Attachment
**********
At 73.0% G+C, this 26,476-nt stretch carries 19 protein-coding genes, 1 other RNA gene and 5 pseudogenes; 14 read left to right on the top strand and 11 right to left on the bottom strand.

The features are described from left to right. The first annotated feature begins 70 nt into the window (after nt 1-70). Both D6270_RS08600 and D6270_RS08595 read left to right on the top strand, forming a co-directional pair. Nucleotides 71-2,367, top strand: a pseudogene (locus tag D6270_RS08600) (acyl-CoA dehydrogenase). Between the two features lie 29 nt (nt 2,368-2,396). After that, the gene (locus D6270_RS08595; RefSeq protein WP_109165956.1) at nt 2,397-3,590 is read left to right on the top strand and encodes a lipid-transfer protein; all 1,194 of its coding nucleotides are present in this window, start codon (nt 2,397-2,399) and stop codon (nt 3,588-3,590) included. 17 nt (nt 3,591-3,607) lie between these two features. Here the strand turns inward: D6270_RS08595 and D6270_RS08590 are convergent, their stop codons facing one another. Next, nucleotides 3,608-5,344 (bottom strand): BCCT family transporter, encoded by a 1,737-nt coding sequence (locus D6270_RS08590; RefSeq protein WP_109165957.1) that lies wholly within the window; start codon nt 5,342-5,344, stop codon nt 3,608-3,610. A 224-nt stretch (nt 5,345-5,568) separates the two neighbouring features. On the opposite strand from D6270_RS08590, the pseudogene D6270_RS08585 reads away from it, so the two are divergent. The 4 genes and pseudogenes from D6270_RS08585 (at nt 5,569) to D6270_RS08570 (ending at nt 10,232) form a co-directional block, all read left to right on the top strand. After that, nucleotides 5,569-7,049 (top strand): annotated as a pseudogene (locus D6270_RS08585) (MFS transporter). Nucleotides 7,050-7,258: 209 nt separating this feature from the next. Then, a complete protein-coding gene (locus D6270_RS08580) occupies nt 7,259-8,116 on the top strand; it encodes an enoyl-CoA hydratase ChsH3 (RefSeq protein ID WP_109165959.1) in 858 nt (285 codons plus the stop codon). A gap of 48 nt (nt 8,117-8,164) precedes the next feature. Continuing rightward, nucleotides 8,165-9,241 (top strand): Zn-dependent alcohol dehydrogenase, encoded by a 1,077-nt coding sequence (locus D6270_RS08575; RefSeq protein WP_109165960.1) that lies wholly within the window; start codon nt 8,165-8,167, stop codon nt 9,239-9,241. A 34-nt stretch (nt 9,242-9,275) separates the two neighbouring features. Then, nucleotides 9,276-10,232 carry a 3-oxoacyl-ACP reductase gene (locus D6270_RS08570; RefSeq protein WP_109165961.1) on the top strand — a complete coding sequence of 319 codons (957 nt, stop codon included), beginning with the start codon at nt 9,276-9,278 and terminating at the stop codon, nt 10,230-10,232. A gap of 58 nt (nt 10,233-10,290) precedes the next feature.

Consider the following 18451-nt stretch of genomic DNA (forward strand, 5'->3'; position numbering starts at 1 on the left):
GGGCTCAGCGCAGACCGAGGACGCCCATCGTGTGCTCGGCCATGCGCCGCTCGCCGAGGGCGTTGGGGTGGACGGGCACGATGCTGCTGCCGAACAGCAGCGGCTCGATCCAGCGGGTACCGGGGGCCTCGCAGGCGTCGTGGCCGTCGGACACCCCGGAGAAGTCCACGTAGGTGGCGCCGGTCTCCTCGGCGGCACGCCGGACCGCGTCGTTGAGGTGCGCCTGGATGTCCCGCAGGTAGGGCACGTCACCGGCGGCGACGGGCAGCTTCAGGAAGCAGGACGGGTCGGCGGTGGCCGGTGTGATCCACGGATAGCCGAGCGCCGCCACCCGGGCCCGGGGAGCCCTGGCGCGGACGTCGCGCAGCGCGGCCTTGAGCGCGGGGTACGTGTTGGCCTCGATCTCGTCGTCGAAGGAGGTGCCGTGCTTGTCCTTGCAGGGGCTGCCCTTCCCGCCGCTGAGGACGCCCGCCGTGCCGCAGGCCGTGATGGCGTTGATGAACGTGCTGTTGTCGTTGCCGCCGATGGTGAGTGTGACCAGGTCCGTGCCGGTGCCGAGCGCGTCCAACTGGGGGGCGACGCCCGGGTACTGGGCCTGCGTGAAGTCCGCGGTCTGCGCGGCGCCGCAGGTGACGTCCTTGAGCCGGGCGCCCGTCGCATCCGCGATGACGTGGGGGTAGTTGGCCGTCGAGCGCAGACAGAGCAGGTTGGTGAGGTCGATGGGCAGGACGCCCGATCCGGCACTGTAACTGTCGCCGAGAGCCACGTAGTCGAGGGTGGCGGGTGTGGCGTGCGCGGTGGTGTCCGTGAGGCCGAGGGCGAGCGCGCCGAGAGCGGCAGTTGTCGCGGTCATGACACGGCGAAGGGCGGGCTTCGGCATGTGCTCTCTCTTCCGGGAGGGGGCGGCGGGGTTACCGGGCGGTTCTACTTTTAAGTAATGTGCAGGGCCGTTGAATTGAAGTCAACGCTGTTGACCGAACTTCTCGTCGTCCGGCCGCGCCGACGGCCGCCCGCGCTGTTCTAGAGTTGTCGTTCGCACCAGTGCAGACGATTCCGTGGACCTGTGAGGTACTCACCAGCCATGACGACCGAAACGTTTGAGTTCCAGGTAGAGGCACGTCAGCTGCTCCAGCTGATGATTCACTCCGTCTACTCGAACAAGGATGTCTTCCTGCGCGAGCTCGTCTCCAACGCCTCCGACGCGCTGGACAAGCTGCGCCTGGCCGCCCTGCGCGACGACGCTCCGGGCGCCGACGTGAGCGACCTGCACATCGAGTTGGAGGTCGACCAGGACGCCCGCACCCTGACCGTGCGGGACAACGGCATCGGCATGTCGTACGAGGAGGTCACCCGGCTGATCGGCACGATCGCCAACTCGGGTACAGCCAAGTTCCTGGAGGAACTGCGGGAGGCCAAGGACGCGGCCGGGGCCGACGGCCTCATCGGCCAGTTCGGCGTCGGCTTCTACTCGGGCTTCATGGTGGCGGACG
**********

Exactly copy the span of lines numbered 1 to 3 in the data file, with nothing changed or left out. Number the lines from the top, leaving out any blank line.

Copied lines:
At 73.0% G+C, this 26,476-nt stretch carries 19 protein-coding genes, 1 other RNA gene and 5 pseudogenes; 14 read left to right on the top strand and 11 right to left on the bottom strand.

The features are described from left to right. The first annotated feature begins 70 nt into the window (after nt 1-70). Both D6270_RS08600 and D6270_RS08595 read left to right on the top strand, forming a co-directional pair. Nucleotides 71-2,367, top strand: a pseudogene (locus tag D6270_RS08600) (acyl-CoA dehydrogenase). Between the two features lie 29 nt (nt 2,368-2,396). After that, the gene (locus D6270_RS08595; RefSeq protein WP_109165956.1) at nt 2,397-3,590 is read left to right on the top strand and encodes a lipid-transfer protein; all 1,194 of its coding nucleotides are present in this window, start codon (nt 2,397-2,399) and stop codon (nt 3,588-3,590) included. 17 nt (nt 3,591-3,607) lie between these two features. Here the strand turns inward: D6270_RS08595 and D6270_RS08590 are convergent, their stop codons facing one another. Next, nucleotides 3,608-5,344 (bottom strand): BCCT family transporter, encoded by a 1,737-nt coding sequence (locus D6270_RS08590; RefSeq protein WP_109165957.1) that lies wholly within the window; start codon nt 5,342-5,344, stop codon nt 3,608-3,610. A 224-nt stretch (nt 5,345-5,568) separates the two neighbouring features. On the opposite strand from D6270_RS08590, the pseudogene D6270_RS08585 reads away from it, so the two are divergent. The 4 genes and pseudogenes from D6270_RS08585 (at nt 5,569) to D6270_RS08570 (ending at nt 10,232) form a co-directional block, all read left to right on the top strand. After that, nucleotides 5,569-7,049 (top strand): annotated as a pseudogene (locus D6270_RS08585) (MFS transporter). Nucleotides 7,050-7,258: 209 nt separating this feature from the next. Then, a complete protein-coding gene (locus D6270_RS08580) occupies nt 7,259-8,116 on the top strand; it encodes an enoyl-CoA hydratase ChsH3 (RefSeq protein ID WP_109165959.1) in 858 nt (285 codons plus the stop codon). A gap of 48 nt (nt 8,117-8,164) precedes the next feature. Continuing rightward, nucleotides 8,165-9,241 (top strand): Zn-dependent alcohol dehydrogenase, encoded by a 1,077-nt coding sequence (locus D6270_RS08575; RefSeq protein WP_109165960.1) that lies wholly within the window; start codon nt 8,165-8,167, stop codon nt 9,239-9,241. A 34-nt stretch (nt 9,242-9,275) separates the two neighbouring features. Then, nucleotides 9,276-10,232 carry a 3-oxoacyl-ACP reductase gene (locus D6270_RS08570; RefSeq protein WP_109165961.1) on the top strand — a complete coding sequence of 319 codons (957 nt, stop codon included), beginning with the start codon at nt 9,276-9,278 and terminating at the stop codon, nt 10,230-10,232. A gap of 58 nt (nt 10,233-10,290) precedes the next feature.

Consider the following 18451-nt stretch of genomic DNA (forward strand, 5'->3'; position numbering starts at 1 on the left):